Junior welterweight contender Mauricio Herrera fought the fight of his life on March 15, but came out on the wrong end of a majority-decision loss to world champion Danny Garcia in Garcia's Puerto Rican homecoming.
Legions felt that Herrera deserved the decision. Although the sting of that loss still has not gone away for Herrera, he is at least getting an opportunity for another fight of note, when he challenges interim titlist Johan Perez on July 12 (Showtime PPV) on the undercard of the Saul Alvarez-Erislandy Lara "Honor & Glory" card at the MGM Grand in Las Vegas.
"I'm not totally over it, with Danny Garcia. It was frustrating for a while. But I still think about that fight," Herrera said. "It is still frustrating in my head. But I wasn't surprised at the decision either. Nobody ever expected me to do that well, so I have the mentality that I just have to keep going, keep going forward and keep proving myself.
"I think every fight I've always had to prove myself. It's no different today. So I have a strong mind and a strong character. As you see in my fights, I can take a good punch. I hold all that in, and I think with Johan Perez I think I might just, who knows, let it all out in that fight."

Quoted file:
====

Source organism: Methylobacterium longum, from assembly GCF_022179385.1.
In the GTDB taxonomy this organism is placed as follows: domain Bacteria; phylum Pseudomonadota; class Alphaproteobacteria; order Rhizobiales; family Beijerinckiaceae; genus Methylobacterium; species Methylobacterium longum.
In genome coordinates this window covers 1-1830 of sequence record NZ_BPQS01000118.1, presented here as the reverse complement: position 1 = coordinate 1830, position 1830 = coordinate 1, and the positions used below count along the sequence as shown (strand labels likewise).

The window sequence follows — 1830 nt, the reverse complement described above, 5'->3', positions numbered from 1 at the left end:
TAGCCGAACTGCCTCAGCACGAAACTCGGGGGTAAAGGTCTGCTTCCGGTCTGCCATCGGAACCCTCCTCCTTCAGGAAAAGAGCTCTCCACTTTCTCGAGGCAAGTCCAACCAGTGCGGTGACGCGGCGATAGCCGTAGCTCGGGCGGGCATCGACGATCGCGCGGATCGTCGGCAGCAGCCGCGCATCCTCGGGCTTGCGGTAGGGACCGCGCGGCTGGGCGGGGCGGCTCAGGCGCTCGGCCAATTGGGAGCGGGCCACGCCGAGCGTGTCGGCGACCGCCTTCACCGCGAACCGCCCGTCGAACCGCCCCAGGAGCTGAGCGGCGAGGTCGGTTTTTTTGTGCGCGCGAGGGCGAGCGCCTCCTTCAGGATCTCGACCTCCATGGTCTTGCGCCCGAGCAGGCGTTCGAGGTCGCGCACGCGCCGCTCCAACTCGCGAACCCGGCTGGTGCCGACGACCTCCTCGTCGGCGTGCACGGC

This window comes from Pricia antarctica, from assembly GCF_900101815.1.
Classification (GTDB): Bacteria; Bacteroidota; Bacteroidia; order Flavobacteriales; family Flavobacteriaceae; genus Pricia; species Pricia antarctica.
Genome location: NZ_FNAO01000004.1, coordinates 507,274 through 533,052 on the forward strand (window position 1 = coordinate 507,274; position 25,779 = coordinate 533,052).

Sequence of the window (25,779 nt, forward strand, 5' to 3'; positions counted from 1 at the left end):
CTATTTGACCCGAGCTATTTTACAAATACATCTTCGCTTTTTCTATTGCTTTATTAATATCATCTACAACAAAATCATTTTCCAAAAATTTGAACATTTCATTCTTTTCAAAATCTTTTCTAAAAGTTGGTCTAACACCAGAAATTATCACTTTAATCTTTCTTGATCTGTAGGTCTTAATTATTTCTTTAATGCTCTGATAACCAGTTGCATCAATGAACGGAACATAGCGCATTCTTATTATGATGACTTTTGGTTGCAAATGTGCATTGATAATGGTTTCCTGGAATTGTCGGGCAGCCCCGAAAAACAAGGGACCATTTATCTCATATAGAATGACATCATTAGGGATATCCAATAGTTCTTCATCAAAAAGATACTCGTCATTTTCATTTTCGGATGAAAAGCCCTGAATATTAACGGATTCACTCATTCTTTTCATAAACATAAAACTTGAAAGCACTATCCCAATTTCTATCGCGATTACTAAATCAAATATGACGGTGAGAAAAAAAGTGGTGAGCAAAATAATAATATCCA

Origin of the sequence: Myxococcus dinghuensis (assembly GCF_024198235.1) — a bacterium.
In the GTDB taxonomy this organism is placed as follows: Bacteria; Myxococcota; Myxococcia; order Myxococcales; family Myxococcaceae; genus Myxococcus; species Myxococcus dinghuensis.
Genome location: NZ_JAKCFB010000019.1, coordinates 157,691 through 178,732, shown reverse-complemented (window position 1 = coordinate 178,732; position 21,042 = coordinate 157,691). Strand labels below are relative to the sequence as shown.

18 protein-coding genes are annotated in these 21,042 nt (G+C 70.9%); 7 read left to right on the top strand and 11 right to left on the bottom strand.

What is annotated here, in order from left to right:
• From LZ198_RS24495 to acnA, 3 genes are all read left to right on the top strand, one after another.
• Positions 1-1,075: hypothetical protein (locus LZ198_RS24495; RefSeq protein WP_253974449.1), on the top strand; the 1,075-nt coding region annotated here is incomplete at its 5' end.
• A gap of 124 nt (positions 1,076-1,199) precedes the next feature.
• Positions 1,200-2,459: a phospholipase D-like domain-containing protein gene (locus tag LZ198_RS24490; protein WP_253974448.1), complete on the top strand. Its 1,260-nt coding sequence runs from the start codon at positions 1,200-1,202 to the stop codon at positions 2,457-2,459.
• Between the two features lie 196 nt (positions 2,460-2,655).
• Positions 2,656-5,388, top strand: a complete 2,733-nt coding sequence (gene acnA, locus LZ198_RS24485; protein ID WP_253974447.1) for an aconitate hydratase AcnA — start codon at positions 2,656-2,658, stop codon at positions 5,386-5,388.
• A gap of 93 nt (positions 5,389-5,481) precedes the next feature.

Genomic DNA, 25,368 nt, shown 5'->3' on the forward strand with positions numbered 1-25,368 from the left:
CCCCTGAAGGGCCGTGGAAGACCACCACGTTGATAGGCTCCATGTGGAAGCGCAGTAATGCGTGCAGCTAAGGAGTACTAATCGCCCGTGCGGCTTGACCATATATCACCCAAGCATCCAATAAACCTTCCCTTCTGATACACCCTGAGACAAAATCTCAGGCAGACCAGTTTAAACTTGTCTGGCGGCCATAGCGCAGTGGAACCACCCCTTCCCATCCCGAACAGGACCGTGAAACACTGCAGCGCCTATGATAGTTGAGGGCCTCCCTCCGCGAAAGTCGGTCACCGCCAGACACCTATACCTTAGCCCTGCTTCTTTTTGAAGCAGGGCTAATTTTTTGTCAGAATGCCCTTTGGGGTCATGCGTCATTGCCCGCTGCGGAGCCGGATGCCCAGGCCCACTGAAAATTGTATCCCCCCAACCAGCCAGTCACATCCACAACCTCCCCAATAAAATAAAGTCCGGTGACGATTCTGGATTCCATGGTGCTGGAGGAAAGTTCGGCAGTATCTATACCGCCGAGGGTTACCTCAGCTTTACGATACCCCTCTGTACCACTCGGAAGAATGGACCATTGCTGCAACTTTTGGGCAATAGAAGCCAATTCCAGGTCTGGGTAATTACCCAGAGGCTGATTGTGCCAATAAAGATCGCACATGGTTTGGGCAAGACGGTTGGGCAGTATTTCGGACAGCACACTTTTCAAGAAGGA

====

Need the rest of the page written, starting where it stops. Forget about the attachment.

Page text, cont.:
Herrera, (20-4, 7 KOs), 34, of Riverside, California, has had his ups and downs. In 2012, he lost back-to-back decisions to Mike Alvarado (in a fight of the year candidate) and Karim Mayfield. But in 2011, he handed recently deposed titleholder Ruslan Provodnikov his first defeat.
Knowing how he was treated by the judges in the Garcia fight, Herrera -- who is not a knockout puncher -- said that he feels like he needs a stoppage against Perez.
"I think so. We've been thinking about it a lot, and we're looking for a stoppage," he said. "We want to maybe stop Johan if it's possible. We are going to look to make an exciting fight. I know I can box all day, but I think in this fight I might switch it up at times and I may try to look for a stoppage of some kind. I'm not a real power hitter, but that doesn't mean I can't stop a fighter.
"Anything can happen in there. And, yes, I'm looking, if it's not a stoppage or knockout, at making it an exciting fight."
Venezuela's Perez (19-1-1, 13 KOs), 31, who is 5-foot-11 (very tall for a junior welterweight and four inches taller than Herrera), won the vacant interim belt in November by taking a majority decision against previously undefeated former lightweight titlist Paul Spadafora. Perez defended the belt by 10th-round knockout against Fernando Monte de Oca in Venezuela on May 10.
Perez said he also thought Herrera deserved the decision against Garcia.
"I saw Mauricio winning the fight. I think Danny got the decision because, obviously, he was the local in Puerto Rico," Perez said. "And a victory over him, of course, it's very important because that will show the world who Johan is, and that's what we're working for. Most importantly, right now, let's give the fans what they want -- a great fight, may the best man win. I'm looking forward to it."